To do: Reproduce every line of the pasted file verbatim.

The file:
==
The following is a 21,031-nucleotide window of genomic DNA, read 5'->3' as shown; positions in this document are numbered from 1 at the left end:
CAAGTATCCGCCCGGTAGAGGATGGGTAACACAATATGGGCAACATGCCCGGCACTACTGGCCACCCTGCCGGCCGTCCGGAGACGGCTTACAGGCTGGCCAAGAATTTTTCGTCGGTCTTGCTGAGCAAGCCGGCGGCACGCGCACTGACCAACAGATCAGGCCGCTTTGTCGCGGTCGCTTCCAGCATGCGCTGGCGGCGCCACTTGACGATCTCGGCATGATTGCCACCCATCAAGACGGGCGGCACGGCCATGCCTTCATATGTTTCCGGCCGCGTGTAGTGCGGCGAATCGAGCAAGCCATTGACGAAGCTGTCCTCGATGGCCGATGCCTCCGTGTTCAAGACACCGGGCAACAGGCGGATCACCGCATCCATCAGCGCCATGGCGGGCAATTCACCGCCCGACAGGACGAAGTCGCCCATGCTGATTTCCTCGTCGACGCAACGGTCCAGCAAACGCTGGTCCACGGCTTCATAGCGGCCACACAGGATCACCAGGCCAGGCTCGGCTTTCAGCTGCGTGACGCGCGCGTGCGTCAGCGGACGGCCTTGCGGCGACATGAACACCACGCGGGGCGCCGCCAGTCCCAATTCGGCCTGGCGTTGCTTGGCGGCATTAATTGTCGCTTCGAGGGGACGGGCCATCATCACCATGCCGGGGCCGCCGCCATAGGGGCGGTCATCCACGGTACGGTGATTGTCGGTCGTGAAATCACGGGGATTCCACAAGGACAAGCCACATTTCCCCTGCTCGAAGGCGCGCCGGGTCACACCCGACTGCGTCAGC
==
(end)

The following is a 21,031-nucleotide window of genomic DNA, read 5'->3' as shown; positions in this document are numbered from 1 at the left end:
CAAGTATCCGCCCGGTAGAGGATGGGTAACACAATATGGGCAACATGCCCGGCACTACTGGCCACCCTGCCGGCCGTCCGGAGACGGCTTACAGGCTGGCCAAGAATTTTTCGTCGGTCTTGCTGAGCAAGCCGGCGGCACGCGCACTGACCAACAGATCAGGCCGCTTTGTCGCGGTCGCTTCCAGCATGCGCTGGCGGCGCCACTTGACGATCTCGGCATGATTGCCACCCATCAAGACGGGCGGCACGGCCATGCCTTCATATGTTTCCGGCCGCGTGTAGTGCGGCGAATCGAGCAAGCCATTGACGAAGCTGTCCTCGATGGCCGATGCCTCCGTGTTCAAGACACCGGGCAACAGGCGGATCACCGCATCCATCAGCGCCATGGCGGGCAATTCACCGCCCGACAGGACGAAGTCGCCCATGCTGATTTCCTCGTCGACGCAACGGTCCAGCAAACGCTGGTCCACGGCTTCATAGCGGCCACACAGGATCACCAGGCCAGGCTCGGCTTTCAGCTGCGTGACGCGCGCGTGCGTCAGCGGACGGCCTTGCGGCGACATGAACACCACGCGGGGCGCCGCCAGTCCCAATTCGGCCTGGCGTTGCTTGGCGGCATTAATTGTCGCTTCGAGGGGACGGGCCATCATCACCATGCCGGGGCCGCCGCCATAGGGGCGGTCATCCACGGTACGGTGATTGTCGGTCGTGAAATCACGGGGATTCCACAAGGACAAGCCACATTTCCCCTGCTCGAAGGCGCGCCGGGTCACACCCGACTGCGTCAGC